For four years, Randi Weingarten, president of the American Federation for Teachers (AFT), tried her best to demonize Betsy DeVos, accusing the former Department of Education secretary at every turn of advancing a “reckless and extreme ideology” aimed at “privatizing, defunding and destroying public education in America.” How rich, then, that just a few weeks after DeVos left office, Weingarten revealed that her core beliefs about parental choice pretty much sync with Public Enemy No. 1.
In a New York Times story, Weingarten noted she has friends and family who pulled their kids out of public schools in the midst of the COVID-19 pandemic because remote learning didn’t work for them.
“They have a right to look out for their individual children,” Weingarten said.
Yes, they do. But, don’t they all?
The Betsy DeVosBetsy DeVosSchumer, Warren introduce bill calling on Biden to wipe out student loan debt Former Trump officials find tough job market Pardon talk intensifies as Trump approaches final 24 hours in office MORE worldview that we now know Weingarten subscribes to isn’t “reckless and extreme.” It’s decent and humane. And it’s hardly confined to DeVos. Choice enthusiasts of all political stripes have been stressing it for a half-century.
The difference is, the rainbow coalition that is the education choice movement also has been working to ensure all parents have the power to do what Weingarten’s friends and family did — that is, to choose the learning options they know are best for their children, instead of being stuck with what the state assigns.
Millions of parents need those options now more than ever. How twisted, though, that it’s often because of union leaders that they both need them and can’t get them. Teachers unions are a leading reason that parents across America can’t access the in-person learning they want for their kids. At the same time, it’s the teachers unions who, for decades, have been the roadblock to expanding choice.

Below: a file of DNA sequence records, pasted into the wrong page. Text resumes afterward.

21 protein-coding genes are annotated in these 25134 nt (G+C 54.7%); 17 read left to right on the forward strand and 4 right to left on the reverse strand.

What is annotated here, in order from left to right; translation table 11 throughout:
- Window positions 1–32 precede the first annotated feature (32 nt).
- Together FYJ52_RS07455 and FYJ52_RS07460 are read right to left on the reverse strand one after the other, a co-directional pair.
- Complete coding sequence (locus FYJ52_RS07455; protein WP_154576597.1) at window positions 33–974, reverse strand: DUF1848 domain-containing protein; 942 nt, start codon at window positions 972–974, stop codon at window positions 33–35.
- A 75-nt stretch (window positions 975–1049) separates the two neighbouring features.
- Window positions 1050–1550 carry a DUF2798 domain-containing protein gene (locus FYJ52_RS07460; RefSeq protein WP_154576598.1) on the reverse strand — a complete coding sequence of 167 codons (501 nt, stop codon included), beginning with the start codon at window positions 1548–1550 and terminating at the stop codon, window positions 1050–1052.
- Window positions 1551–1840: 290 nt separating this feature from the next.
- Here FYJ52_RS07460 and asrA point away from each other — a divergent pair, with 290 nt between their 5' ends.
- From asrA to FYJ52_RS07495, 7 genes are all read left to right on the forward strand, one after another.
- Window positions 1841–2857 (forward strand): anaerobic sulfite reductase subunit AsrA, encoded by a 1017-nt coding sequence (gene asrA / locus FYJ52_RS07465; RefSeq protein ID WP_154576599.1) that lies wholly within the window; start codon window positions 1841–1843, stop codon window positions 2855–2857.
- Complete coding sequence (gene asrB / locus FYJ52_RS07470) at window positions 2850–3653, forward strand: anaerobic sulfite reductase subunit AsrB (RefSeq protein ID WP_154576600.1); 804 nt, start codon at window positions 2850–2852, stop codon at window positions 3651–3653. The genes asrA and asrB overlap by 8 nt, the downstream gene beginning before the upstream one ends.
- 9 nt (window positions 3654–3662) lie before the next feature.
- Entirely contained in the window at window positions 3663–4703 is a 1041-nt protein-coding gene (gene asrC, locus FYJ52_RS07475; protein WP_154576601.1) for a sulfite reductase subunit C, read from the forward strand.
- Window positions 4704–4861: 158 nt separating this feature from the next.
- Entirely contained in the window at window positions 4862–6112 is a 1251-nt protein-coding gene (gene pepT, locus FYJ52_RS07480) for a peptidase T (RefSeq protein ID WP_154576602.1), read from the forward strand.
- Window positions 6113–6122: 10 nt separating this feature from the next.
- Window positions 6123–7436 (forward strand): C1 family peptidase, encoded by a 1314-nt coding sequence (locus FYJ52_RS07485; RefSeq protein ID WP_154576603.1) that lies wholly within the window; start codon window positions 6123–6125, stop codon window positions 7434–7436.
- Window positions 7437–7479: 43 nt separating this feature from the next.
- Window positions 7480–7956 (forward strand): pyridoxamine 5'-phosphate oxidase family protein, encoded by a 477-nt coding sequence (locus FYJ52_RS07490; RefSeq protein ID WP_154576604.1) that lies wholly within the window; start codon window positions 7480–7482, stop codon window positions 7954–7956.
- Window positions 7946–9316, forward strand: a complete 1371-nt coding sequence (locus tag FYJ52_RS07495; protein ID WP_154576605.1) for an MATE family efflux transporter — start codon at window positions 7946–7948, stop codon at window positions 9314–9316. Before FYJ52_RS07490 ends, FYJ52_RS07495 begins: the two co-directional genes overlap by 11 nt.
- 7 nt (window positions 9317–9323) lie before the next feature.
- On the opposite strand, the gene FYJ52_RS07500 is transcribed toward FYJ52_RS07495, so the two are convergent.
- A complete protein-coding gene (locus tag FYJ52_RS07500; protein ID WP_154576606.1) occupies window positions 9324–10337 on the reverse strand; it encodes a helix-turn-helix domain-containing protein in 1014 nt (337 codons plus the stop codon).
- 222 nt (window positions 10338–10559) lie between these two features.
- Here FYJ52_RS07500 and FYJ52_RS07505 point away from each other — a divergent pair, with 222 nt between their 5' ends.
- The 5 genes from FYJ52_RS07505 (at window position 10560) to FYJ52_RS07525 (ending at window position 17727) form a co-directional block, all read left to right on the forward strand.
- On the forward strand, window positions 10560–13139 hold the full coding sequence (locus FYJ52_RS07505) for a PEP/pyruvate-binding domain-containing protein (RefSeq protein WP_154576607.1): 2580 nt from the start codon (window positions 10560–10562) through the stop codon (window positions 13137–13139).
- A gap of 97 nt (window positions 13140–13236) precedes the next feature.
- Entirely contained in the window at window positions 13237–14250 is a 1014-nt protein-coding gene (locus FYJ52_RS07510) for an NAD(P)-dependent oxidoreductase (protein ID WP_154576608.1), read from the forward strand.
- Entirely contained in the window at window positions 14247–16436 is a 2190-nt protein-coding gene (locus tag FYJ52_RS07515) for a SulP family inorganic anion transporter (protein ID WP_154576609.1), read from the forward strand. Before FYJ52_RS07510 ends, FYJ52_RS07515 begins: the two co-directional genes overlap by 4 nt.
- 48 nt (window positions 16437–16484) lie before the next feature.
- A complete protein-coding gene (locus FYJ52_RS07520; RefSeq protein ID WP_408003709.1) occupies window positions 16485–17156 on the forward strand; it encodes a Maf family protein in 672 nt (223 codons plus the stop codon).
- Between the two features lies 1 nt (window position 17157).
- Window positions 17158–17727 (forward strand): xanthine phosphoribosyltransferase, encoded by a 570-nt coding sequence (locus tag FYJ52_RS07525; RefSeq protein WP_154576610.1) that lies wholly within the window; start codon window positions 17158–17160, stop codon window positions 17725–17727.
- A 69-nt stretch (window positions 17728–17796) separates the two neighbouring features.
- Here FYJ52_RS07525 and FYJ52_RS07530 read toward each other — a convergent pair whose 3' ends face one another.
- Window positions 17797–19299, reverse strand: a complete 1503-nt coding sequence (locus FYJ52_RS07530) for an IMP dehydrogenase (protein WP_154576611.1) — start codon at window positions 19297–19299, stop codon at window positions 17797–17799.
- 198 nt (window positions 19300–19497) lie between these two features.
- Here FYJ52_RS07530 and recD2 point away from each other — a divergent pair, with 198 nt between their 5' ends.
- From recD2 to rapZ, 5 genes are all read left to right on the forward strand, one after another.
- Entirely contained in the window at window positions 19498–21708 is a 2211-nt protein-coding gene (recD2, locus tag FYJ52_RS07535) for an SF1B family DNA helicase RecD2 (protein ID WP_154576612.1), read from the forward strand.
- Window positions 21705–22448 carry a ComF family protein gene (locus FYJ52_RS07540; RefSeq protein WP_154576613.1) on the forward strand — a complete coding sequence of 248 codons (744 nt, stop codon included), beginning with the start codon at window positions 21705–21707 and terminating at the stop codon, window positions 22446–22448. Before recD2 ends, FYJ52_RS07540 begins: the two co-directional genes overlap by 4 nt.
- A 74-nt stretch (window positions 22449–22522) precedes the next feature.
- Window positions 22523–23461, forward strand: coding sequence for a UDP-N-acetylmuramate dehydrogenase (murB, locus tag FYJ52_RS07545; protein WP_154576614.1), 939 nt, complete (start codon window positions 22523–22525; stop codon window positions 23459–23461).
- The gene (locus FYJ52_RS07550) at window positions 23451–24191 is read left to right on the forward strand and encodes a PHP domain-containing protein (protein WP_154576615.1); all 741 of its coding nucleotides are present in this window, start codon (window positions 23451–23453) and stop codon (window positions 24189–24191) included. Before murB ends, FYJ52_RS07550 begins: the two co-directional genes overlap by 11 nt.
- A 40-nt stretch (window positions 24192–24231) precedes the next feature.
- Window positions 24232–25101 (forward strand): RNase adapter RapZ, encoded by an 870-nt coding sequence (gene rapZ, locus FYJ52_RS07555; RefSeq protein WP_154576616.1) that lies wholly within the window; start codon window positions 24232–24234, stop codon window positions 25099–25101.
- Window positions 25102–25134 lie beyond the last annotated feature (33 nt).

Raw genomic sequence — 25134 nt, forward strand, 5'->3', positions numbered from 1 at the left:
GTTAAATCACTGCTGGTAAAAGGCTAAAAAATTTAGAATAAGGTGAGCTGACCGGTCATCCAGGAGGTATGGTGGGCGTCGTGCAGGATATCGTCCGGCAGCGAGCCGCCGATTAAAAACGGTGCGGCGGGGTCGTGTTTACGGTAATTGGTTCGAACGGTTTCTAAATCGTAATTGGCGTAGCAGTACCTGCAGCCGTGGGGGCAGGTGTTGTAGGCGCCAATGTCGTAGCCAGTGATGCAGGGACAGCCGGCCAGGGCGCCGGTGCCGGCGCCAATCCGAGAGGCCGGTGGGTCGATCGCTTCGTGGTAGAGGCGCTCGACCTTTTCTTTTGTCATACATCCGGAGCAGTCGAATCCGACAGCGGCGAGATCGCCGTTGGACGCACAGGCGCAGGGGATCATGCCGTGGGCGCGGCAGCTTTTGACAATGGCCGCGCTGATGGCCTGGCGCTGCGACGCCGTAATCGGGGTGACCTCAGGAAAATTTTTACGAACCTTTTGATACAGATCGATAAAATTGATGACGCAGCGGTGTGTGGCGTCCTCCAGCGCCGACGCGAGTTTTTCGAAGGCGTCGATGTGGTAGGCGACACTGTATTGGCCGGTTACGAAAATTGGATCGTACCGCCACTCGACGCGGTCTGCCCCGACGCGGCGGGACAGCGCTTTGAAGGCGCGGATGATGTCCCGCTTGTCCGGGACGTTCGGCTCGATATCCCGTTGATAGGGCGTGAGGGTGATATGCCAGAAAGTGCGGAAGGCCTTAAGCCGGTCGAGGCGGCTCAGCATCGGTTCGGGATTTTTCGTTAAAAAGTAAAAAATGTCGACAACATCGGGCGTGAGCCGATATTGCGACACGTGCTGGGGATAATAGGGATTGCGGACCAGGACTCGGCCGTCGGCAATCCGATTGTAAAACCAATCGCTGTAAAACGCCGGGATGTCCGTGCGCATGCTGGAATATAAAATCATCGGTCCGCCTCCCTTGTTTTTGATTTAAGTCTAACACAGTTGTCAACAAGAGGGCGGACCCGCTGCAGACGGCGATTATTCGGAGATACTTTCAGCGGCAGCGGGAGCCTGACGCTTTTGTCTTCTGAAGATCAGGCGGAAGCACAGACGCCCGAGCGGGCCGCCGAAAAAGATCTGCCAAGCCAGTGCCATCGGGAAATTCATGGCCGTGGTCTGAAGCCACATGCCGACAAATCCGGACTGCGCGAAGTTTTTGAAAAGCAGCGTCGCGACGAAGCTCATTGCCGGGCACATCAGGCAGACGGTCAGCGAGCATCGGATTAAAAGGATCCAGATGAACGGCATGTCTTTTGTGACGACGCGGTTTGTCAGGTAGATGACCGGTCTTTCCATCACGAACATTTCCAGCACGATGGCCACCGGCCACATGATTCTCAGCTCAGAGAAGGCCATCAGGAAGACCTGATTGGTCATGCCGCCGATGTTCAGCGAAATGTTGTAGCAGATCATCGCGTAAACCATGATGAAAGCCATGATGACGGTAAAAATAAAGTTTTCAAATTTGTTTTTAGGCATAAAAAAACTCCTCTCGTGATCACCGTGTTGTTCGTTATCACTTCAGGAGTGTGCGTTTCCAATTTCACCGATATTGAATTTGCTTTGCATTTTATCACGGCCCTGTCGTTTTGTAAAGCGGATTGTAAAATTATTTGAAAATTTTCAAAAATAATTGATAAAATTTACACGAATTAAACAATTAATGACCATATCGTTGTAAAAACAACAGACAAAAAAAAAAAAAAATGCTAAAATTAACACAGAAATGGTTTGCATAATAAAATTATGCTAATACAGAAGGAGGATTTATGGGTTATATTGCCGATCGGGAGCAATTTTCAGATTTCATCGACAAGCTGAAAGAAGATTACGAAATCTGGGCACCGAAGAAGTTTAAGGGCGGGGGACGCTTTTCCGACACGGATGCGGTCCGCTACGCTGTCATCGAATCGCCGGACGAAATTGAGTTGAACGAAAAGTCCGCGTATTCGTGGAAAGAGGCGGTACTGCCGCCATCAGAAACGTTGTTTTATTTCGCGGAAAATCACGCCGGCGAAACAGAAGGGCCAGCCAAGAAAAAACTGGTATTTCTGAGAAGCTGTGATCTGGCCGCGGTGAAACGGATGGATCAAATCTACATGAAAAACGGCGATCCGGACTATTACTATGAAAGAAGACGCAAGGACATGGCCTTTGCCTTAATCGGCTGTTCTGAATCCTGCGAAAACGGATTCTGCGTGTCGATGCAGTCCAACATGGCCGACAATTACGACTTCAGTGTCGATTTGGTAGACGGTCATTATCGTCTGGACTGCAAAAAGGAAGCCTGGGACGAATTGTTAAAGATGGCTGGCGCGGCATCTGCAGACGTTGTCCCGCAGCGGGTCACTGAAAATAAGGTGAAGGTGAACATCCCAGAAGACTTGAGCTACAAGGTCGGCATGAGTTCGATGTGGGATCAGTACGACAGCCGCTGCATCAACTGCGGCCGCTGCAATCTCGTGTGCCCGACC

In her moment of candor, Weingarten got sucked into the zeitgeist. The pandemic is showing parents who took education choice for granted why real power to access options is so vital. Poll after poll shows support for choice soaring. Most notably, that includes support among white, left-leaning, suburban parents who, in terms of choice opposition, are one of the few dominos left to fall.
I appreciate Weingarten’s timing. Lawmakers in at least 14 states are considering bills to start or expand vouchers, tax credit scholarships and/or education savings accounts. My home state is among them.
Senate Bill 48 would simplify Florida’s patchwork of choice scholarships, merging five into two, and converting four into education savings accounts (ESA). The fifth, the incredibly popular Gardiner Scholarship for students with special needs, is already an ESA. (Full disclosure: Four of those programs are administered by Step Up For Students, the nonprofit I work for.) The bottom line is, even more Florida parents would have the flexibility they need “to look out for their individual children.”
I never thought I’d see the day when Randi Weingarten would be on the same page, even rhetorically, with the choice crowd. Then again, the choice movement has always had a big tent.
I suspect that politically, the AFT president would feel at home with many of the hundreds of thousands of parents, most of them Black and Hispanic, whose children participate in the nation’s biggest private school choice program, the Florida Tax Credit Scholarship. The same goes for the more than 1,400 parents among them who are school district employees, including teachers.
Weingarten wouldn’t be the first labor leader to embrace choice, either. Cesar Chavez, the legendary founder of the American Farm Workers, was a strong supporter of a Chicano freedom school that bloomed in California in the 1970s — and, more broadly, for alternatives to district schools. Closer to home, our president at Step Up, Doug Tuthill, is a liberal Democrat and former president of two local teachers unions.
It’s not hard to see why support for choice cuts across race, class and political lines.
Randi Weingarten might have made a little news saying parents “have a right to look out for their individual children.” But she only said what everybody knows.
Ron Matus is director of policy and public affairs at Step Up For Students, a Florida nonprofit that helps administer five state choice programs, and a former state education reporter for the Tampa Bay Times. Follow him on Twitter @RonMatus1.